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Nineteenth-century painting depicting the Athenian politician Pericles delivering his famous funeral oration in front of the Assembly

The Ins and Outs and 'Idiots' of Greek Democracy

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Greece, or more specifically the city state of Athens, is considered to be the birthplace of democracy. Athenian democracy is well-documented and served as a model for the democracies of other Greek city states. Although democracy is the de jure system of government in much of the world today, it is much different from that which was practiced by the ancient Greeks. In fact, some features of Athenian democracy might even be considered to be undemocratic by modern observers.

The Birth of Democracy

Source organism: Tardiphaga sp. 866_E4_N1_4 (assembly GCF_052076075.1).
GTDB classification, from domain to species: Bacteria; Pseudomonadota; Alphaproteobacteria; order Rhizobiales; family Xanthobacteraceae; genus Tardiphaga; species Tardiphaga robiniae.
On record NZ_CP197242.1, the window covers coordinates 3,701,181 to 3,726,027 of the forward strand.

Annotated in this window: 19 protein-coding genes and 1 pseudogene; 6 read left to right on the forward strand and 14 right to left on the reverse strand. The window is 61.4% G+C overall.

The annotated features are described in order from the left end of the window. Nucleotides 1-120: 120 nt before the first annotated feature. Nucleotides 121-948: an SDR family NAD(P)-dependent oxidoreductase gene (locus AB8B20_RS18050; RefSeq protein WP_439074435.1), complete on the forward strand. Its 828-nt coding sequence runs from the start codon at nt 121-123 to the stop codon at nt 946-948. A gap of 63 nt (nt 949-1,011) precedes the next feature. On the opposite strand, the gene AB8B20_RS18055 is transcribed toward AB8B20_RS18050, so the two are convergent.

The word ‘democracy’ is derived from the Greek ‘demokratia’, which is often translated to mean ‘rule of the people’. Prior to the birth of democracy, Athens was ruled by an aristocracy. Around the beginning of the 6 th century BC, the Athenian statesman Solon instituted a series of reforms that laid the foundations of Athenian democracy. Nevertheless, it was only around the end of the same century that democracy was established, thanks to the reforms of Cleisthenes . It was Cleisthenes who broke the monopoly of the aristocrats on the political decision-making process by reorganizing the Athenians into tribes according to where they lived, rather than according to their wealth.